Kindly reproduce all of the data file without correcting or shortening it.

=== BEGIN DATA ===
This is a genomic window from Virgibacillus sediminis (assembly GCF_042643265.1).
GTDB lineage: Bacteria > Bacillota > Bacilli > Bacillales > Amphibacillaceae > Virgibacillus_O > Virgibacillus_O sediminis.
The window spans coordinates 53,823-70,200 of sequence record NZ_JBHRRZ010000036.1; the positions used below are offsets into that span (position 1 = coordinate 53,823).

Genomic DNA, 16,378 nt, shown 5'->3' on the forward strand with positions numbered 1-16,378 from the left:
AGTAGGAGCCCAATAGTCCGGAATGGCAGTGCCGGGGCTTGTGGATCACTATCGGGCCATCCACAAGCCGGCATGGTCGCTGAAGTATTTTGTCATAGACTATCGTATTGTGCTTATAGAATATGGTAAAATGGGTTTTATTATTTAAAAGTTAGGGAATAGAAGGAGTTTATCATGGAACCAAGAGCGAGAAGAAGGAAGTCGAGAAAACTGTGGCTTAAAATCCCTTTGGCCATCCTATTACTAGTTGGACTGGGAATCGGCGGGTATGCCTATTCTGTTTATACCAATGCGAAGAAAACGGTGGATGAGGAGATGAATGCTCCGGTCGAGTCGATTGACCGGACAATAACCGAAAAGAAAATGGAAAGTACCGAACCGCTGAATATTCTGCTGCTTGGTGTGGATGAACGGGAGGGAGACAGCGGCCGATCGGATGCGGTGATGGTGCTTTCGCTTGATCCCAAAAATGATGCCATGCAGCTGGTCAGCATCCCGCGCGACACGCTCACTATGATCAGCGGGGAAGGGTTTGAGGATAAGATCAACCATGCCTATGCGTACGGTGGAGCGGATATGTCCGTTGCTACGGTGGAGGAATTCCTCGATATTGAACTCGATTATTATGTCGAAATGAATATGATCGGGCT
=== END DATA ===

This is a genomic window from Virgibacillus sediminis (assembly GCF_042643265.1).
GTDB lineage: Bacteria > Bacillota > Bacilli > Bacillales > Amphibacillaceae > Virgibacillus_O > Virgibacillus_O sediminis.
The window spans coordinates 53,823-70,200 of sequence record NZ_JBHRRZ010000036.1; the positions used below are offsets into that span (position 1 = coordinate 53,823).

Genomic DNA, 16,378 nt, shown 5'->3' on the forward strand with positions numbered 1-16,378 from the left:
AGTAGGAGCCCAATAGTCCGGAATGGCAGTGCCGGGGCTTGTGGATCACTATCGGGCCATCCACAAGCCGGCATGGTCGCTGAAGTATTTTGTCATAGACTATCGTATTGTGCTTATAGAATATGGTAAAATGGGTTTTATTATTTAAAAGTTAGGGAATAGAAGGAGTTTATCATGGAACCAAGAGCGAGAAGAAGGAAGTCGAGAAAACTGTGGCTTAAAATCCCTTTGGCCATCCTATTACTAGTTGGACTGGGAATCGGCGGGTATGCCTATTCTGTTTATACCAATGCGAAGAAAACGGTGGATGAGGAGATGAATGCTCCGGTCGAGTCGATTGACCGGACAATAACCGAAAAGAAAATGGAAAGTACCGAACCGCTGAATATTCTGCTGCTTGGTGTGGATGAACGGGAGGGAGACAGCGGCCGATCGGATGCGGTGATGGTGCTTTCGCTTGATCCCAAAAATGATGCCATGCAGCTGGTCAGCATCCCGCGCGACACGCTCACTATGATCAGCGGGGAAGGGTTTGAGGATAAGATCAACCATGCCTATGCGTACGGTGGAGCGGATATGTCCGTTGCTACGGTGGAGGAATTCCTCGATATTGAACTCGATTATTATGTCGAAATGAATATGATCGGGCT